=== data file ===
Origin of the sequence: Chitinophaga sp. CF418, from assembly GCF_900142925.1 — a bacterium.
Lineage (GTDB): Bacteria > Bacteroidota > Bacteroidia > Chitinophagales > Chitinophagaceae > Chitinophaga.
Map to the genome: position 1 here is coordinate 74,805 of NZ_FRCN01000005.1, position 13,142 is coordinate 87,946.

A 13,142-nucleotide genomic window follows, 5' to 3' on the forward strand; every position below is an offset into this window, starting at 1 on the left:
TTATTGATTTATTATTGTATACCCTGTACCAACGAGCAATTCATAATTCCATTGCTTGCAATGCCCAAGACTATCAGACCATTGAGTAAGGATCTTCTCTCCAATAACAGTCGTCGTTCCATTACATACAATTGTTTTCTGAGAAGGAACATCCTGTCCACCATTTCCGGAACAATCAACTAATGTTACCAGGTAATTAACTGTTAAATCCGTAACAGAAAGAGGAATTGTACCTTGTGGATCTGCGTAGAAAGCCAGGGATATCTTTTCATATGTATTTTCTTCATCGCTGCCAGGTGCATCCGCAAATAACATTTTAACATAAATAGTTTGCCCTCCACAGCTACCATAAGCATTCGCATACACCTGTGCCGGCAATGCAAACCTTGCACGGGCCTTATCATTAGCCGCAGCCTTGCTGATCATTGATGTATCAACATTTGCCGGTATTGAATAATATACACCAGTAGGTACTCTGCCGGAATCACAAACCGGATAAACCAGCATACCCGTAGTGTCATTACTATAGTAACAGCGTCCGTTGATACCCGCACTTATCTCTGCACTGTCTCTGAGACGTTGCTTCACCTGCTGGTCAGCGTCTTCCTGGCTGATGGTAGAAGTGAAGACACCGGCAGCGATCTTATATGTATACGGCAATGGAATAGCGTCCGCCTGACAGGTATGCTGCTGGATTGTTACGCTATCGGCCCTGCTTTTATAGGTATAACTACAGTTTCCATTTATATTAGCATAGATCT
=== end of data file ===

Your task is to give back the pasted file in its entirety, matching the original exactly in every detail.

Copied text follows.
Origin of the sequence: Chitinophaga sp. CF418, from assembly GCF_900142925.1 — a bacterium.
Lineage (GTDB): Bacteria > Bacteroidota > Bacteroidia > Chitinophagales > Chitinophagaceae > Chitinophaga.
Map to the genome: position 1 here is coordinate 74,805 of NZ_FRCN01000005.1, position 13,142 is coordinate 87,946.

A 13,142-nucleotide genomic window follows, 5' to 3' on the forward strand; every position below is an offset into this window, starting at 1 on the left:
TTATTGATTTATTATTGTATACCCTGTACCAACGAGCAATTCATAATTCCATTGCTTGCAATGCCCAAGACTATCAGACCATTGAGTAAGGATCTTCTCTCCAATAACAGTCGTCGTTCCATTACATACAATTGTTTTCTGAGAAGGAACATCCTGTCCACCATTTCCGGAACAATCAACTAATGTTACCAGGTAATTAACTGTTAAATCCGTAACAGAAAGAGGAATTGTACCTTGTGGATCTGCGTAGAAAGCCAGGGATATCTTTTCATATGTATTTTCTTCATCGCTGCCAGGTGCATCCGCAAATAACATTTTAACATAAATAGTTTGCCCTCCACAGCTACCATAAGCATTCGCATACACCTGTGCCGGCAATGCAAACCTTGCACGGGCCTTATCATTAGCCGCAGCCTTGCTGATCATTGATGTATCAACATTTGCCGGTATTGAATAATATACACCAGTAGGTACTCTGCCGGAATCACAAACCGGATAAACCAGCATACCCGTAGTGTCATTACTATAGTAACAGCGTCCGTTGATACCCGCACTTATCTCTGCACTGTCTCTGAGACGTTGCTTCACCTGCTGGTCAGCGTCTTCCTGGCTGATGGTAGAAGTGAAGACACCGGCAGCGATCTTATATGTATACGGCAATGGAATAGCGTCCGCCTGACAGGTATGCTGCTGGATTGTTACGCTATCGGCCCTGCTTTTATAGGTATAACTACAGTTTCCATTTATATTAGCATAGATCT